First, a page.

So last night I'm on the Stair Stepper, listening to an audiobook I just downloaded. It's Confessions Of A Reformed Dieter: How I Dropped Eight Dress Sizes and Took My Life Back (perfect for the Stair Stepper, don't you think?). So I am listening and huffing and puffing along, and then she says it. Something that has been in the back of my mind since Tracey Gold was on the cover of People in 1992. Something that other people have thought and said as well, but never so clearly, at least not within my hearing.
Sad story articles about anorexic celebrities are not meant to be warnings, or just tear-jerkers. They are instruction manuals. The pictures they print of the "deathly skinny" celebrity aren't for shock value, they are something to aspire to.
Whether magazines do this on purpose or not is really neither here nor there, as far as I'm concerned. The fact of the matter is that I remember the Tracey Gold story in People really well. When it came out, I was 13 years old, skinny as a rail, and already worried about being fat. I read with fascination about how she guzzled liters of Diet Coke and only ate one meal a day (pasta with chicken, reheated over and over). I looked at the pictures of her frail arms and collarbones and did not think she looked sick, but thought she looked fabulous. Most of all, I read about her behavior not with sympathy, or with disgust, or even with morbid fascination, but with a sense of awe at her determination and will-power. I didn't pity her, or fear for her--I admired her.
In the first 30 minutes of her book, A.J. Rochester details many of the different diets she has tried, including the "All Egg Diet," the "All Apple Diet," Jenny Craig, South Beach, you name it. Telling the story of her initial attempts to diet, as an aspiring dancer and actress in mid-1980s Syndey, Australia, however, she talks about going on "the diet that was working so well for all of the models:" anorexia. She speaks clearly about seeing anorexia not as a disease, but as a diet plan, something to consciously aspire to. And that is exactly how I saw it reading about Tracey Gold in 1992, and how I am ashamed and horrified to admit I still see it today.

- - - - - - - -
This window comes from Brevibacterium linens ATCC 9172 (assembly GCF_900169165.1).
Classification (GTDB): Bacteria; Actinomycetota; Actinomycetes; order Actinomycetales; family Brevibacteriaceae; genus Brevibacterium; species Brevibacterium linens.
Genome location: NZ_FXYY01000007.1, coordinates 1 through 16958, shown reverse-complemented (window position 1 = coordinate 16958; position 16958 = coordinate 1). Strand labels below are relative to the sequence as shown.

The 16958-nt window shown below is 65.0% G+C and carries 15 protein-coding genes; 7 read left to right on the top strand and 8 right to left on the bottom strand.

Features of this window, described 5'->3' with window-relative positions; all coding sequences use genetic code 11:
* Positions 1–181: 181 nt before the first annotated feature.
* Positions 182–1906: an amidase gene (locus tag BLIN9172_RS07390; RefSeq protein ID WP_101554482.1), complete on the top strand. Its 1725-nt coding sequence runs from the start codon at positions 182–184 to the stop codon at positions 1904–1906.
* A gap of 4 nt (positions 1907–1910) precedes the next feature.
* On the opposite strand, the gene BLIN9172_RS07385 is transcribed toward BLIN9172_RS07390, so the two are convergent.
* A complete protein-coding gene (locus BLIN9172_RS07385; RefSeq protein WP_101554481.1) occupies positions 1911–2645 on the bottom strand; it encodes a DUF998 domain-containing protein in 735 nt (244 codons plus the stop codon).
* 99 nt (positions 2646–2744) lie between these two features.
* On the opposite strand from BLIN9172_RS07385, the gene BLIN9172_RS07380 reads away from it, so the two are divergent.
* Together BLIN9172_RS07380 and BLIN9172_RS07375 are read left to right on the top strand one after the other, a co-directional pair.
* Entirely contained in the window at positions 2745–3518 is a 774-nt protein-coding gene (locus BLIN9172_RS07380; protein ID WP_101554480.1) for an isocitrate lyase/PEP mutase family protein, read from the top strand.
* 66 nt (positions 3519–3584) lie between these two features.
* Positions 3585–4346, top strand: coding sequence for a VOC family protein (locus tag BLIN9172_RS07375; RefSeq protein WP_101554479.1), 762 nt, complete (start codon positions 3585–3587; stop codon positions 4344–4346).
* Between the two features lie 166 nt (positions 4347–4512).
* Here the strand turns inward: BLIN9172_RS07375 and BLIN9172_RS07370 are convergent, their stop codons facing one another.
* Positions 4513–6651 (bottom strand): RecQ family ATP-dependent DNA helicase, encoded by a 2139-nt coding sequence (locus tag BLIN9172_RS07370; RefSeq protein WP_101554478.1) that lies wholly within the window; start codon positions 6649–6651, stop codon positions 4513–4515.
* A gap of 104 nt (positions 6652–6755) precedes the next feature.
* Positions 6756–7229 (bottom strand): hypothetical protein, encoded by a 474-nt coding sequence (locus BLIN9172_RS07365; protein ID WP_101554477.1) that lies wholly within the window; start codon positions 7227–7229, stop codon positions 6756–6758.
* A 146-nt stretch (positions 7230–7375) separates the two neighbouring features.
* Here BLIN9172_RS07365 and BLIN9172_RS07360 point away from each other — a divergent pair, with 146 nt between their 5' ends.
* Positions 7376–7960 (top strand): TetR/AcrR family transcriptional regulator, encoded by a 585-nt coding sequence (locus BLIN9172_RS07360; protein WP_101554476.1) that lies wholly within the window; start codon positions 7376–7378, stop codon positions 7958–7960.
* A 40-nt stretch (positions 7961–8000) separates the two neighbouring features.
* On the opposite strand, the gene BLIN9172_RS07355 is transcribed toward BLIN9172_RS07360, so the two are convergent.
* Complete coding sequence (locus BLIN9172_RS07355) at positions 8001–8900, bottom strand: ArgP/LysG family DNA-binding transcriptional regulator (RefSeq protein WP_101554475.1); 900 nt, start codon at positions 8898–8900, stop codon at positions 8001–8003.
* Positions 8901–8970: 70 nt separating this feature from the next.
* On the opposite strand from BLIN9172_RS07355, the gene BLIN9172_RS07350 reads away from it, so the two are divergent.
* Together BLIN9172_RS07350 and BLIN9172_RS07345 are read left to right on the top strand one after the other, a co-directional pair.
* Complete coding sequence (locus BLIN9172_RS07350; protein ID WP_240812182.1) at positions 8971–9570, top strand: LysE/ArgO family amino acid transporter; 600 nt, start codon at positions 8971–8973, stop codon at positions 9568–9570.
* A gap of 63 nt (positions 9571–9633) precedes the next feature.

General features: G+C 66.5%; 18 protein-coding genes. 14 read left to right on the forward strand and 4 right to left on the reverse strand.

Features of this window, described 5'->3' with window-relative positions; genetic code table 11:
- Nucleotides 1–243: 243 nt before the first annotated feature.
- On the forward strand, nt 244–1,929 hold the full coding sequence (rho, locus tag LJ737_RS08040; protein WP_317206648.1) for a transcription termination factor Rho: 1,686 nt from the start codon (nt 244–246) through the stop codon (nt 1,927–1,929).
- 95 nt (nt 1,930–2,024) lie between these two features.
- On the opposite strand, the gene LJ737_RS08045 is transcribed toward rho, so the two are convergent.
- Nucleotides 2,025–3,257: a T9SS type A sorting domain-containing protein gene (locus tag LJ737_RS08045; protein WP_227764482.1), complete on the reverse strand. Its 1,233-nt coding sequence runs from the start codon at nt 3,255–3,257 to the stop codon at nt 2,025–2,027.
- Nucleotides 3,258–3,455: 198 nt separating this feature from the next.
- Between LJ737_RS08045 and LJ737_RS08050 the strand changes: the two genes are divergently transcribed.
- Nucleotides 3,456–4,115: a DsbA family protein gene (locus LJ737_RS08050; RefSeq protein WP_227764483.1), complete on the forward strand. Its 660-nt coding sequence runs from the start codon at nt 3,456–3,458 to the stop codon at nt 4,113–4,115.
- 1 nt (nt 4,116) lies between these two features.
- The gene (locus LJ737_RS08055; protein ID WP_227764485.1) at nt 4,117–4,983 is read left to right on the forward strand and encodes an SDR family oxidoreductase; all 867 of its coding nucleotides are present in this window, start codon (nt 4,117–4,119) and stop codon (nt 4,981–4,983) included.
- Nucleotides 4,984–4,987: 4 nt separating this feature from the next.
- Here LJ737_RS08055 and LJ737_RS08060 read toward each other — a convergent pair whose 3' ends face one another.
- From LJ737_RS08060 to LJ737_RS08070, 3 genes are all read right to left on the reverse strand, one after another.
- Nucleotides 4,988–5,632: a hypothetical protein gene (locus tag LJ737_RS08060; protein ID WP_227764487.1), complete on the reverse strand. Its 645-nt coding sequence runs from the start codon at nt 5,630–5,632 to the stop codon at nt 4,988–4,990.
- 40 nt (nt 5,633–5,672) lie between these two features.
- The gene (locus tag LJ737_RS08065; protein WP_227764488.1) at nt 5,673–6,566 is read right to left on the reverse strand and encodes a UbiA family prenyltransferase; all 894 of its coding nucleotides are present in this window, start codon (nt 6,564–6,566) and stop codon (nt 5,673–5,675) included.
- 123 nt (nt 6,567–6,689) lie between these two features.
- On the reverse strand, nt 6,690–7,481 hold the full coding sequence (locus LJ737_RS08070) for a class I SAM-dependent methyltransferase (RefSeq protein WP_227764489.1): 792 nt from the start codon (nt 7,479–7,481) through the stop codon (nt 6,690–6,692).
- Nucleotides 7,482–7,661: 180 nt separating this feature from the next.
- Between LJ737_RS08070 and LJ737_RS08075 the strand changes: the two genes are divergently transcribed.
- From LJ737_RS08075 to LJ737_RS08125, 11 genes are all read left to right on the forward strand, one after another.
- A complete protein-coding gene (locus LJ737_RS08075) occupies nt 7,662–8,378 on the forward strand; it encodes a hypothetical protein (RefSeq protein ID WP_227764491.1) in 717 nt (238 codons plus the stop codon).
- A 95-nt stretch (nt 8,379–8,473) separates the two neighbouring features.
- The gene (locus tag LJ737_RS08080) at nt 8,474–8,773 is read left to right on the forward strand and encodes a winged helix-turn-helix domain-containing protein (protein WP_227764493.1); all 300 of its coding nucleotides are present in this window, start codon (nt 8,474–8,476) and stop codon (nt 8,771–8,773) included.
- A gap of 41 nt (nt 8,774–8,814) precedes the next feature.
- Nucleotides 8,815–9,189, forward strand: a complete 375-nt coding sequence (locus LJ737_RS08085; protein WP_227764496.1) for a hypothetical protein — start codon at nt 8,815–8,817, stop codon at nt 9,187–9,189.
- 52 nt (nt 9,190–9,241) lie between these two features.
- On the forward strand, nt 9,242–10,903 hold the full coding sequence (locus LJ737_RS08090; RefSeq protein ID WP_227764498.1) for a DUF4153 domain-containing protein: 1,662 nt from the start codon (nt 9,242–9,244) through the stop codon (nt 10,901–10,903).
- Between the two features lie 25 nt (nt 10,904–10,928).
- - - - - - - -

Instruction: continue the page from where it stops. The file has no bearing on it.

I intellectually know that you can't just be anorexic for long enough to drop your extra 20 lbs and then go back to normal. I know that the physical and emotional side effects of anorexia can be horrific at best, and can even be fatal. I know that the human body cannot survive without food, I know that laxatives give you diarrhea, I know that speed can bring on a heart attack. I know that the right way to lose the weight that is bothering me is to eat healthier and exercise. Still, though, my first thought, the one I don't admit even to myself, when reading about Mary-Kate Olsen or Laura Flynn Boyle or whomever, is still one of awe at the accomplishment of being a successful anorexic.
I've attempted anorexia a few times, and been a raging failure. Maybe my self-protection mechanisms are strong enough to keep it from happening. More likely, I'm just not disciplined enough to do it intentionally and it's never become an obsession for me, so I always fall of it as soon as I get hungry enough. Either way, I'm enormously lucky. If I were able to see these stories for the warnings that they should be, I would be thanking God for whatever has protected me from success in this endeavor. But I don't. Instead, in the back of my mind, in that place I don't like to admit to, I just feel another level of regret, of disgust in my lack of willpower. And there are no words for how fucked up that feeling is.
I'm not saying that the media should stop reporting on anorexia, or even necessarily that the way it's been done has been wrong. I'm just wondering how we got to the point where a description of the symptoms of a disease started to be a manual for how to get it. How did our feelings about our bodies get so fucked up that we intentionally work on wasting away? And Jesus, how can we fix it?